Electrical Engineering
      and Computer Sciences

Electrical Engineering and Computer Sciences

COLLEGE OF ENGINEERING

UC Berkeley

Systems Theory for Pharmaceutical Drug Discovery

Anil Jayanti Aswani

EECS Department
University of California, Berkeley
Technical Report No. UCB/EECS-2010-68
May 13, 2010

http://www.eecs.berkeley.edu/Pubs/TechRpts/2010/EECS-2010-68.pdf

Biological networks are comprised of thousands of interacting components, and these networks have complicated patterns of feedback and feed-forward motifs. It is practically impossible to use intuition to determine whether simultaneously modifying multiple pharmaceutical targets has a good therapeutic response. Even when a drug is discovered which is safe in humans and highly-effective against its target, the medical effect on the disease may be underwhelming. This provides a strong impetus for developing a systems theory for pharmaceutical drug discovery. This thesis discusses system theoretic tools which are useful for doing drug discovery. The first class of tools discussed is system identification tools, and case studies of parametric modeling are given. A new statistical system identification procedure which exploits the geometric and hierarchical structure of many biological (and engineering) systems is presented, and this new procedure is applied to engineering and biological systems. The second class of tools discussed is a new set of target selection tools. Given mathematical models of biological networks, these tools select a set of targets for pharmaceutical drugs. The targets are selected to achieve good medical outcomes for patients by reducing the effect of diseases on pathways and ensuring that the targets do not too adversely affect healthy cells. The ultimate goal of the work presented in this thesis is to create a framework which can be used to rationally select new drug targets and also be able to create personalized medicine treatments which are tailored to the particular phenotypic behavior of an individual's disease.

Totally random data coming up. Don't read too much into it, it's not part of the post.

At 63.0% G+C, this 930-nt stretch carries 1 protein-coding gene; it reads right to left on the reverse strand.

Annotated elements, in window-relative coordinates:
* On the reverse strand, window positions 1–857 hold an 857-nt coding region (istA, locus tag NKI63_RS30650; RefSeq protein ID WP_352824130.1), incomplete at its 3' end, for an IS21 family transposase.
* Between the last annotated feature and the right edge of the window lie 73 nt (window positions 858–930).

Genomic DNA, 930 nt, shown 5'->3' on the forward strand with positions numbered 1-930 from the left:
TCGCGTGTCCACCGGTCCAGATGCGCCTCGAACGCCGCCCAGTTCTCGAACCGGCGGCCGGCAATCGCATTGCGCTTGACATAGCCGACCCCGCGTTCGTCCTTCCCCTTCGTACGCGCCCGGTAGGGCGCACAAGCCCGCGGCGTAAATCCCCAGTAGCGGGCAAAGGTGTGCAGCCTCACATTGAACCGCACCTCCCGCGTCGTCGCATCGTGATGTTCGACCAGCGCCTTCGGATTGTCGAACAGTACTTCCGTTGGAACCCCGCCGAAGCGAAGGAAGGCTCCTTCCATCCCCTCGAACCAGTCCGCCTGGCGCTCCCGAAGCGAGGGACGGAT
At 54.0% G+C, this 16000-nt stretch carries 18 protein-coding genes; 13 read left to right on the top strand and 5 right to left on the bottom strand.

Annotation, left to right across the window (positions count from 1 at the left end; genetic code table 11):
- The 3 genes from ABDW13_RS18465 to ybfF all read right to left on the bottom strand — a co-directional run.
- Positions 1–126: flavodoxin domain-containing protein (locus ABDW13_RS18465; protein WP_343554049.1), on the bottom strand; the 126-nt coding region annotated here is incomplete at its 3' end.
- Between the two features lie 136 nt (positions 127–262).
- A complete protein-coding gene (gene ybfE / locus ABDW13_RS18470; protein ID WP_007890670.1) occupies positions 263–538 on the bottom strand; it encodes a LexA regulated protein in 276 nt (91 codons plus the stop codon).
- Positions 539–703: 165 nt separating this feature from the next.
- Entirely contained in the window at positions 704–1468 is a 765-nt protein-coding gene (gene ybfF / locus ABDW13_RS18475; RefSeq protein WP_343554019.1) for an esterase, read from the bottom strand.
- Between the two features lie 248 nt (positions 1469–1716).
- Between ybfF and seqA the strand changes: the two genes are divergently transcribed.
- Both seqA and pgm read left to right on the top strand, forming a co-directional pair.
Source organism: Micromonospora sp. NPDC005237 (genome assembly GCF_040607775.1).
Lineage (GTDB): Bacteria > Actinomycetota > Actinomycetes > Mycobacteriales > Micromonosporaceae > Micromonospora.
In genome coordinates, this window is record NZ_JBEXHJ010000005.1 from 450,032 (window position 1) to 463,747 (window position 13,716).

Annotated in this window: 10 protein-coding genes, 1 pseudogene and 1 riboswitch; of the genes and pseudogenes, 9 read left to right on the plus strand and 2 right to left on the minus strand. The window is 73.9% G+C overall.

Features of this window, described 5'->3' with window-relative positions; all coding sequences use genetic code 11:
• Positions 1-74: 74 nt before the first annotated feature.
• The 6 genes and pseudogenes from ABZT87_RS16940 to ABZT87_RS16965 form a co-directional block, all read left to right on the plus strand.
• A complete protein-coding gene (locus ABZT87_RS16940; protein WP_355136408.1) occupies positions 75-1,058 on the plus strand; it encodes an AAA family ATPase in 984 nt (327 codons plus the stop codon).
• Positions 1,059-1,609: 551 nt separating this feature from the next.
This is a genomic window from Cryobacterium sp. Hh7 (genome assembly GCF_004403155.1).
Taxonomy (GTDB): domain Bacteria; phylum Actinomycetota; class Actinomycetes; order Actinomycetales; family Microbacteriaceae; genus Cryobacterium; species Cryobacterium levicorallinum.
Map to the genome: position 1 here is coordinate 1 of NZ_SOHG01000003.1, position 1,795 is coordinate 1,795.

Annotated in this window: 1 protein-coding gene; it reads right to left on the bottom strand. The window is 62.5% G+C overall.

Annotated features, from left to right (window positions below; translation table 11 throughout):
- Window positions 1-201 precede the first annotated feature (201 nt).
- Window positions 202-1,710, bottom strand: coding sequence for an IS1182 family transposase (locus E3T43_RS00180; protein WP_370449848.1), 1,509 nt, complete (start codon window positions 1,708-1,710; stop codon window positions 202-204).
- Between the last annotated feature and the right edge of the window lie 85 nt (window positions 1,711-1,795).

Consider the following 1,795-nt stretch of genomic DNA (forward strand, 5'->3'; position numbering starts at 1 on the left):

Advisor: Claire Tomlin


BibTeX citation:

@phdthesis{Aswani:EECS-2010-68,
    Author = {Aswani, Anil Jayanti},
    Title = {Systems Theory for Pharmaceutical Drug Discovery},
    School = {EECS Department, University of California, Berkeley},
    Year = {2010},
    Month = {May},
    URL = {http://www.eecs.berkeley.edu/Pubs/TechRpts/2010/EECS-2010-68.html},
    Number = {UCB/EECS-2010-68},
    Abstract = {Biological networks are comprised of thousands of interacting components, and these networks have complicated patterns of feedback and feed-forward motifs.  It is practically impossible to use intuition to determine whether simultaneously modifying multiple pharmaceutical targets has a good therapeutic response.  Even when a drug is discovered which is safe in humans and highly-effective against its target, the medical effect on the disease may be underwhelming.  This provides a strong impetus for developing a systems theory for pharmaceutical drug discovery.  This thesis discusses system theoretic tools which are useful for doing drug discovery. The first class of tools discussed is system identification tools, and case studies of parametric modeling are given. A new statistical system identification procedure which exploits the geometric and hierarchical structure of many biological (and engineering) systems is presented, and this new procedure is applied to engineering and biological systems.   The second class of tools discussed is a new set of target selection tools.  Given mathematical models of biological networks, these tools select a set of targets for pharmaceutical drugs. The targets are selected to achieve good medical outcomes for patients by reducing the effect of diseases on pathways and ensuring that the targets do not too adversely affect healthy cells.  The ultimate goal of the work presented in this thesis is to create a framework which can be used to rationally select new drug targets and also be able to create personalized medicine treatments which are tailored to the particular phenotypic behavior of an individual's disease.}
}

EndNote citation:

%0 Thesis
%A Aswani, Anil Jayanti
%T Systems Theory for Pharmaceutical Drug Discovery
%I EECS Department, University of California, Berkeley
%D 2010
%8 May 13
%@ UCB/EECS-2010-68
%U http://www.eecs.berkeley.edu/Pubs/TechRpts/2010/EECS-2010-68.html
%F Aswani:EECS-2010-68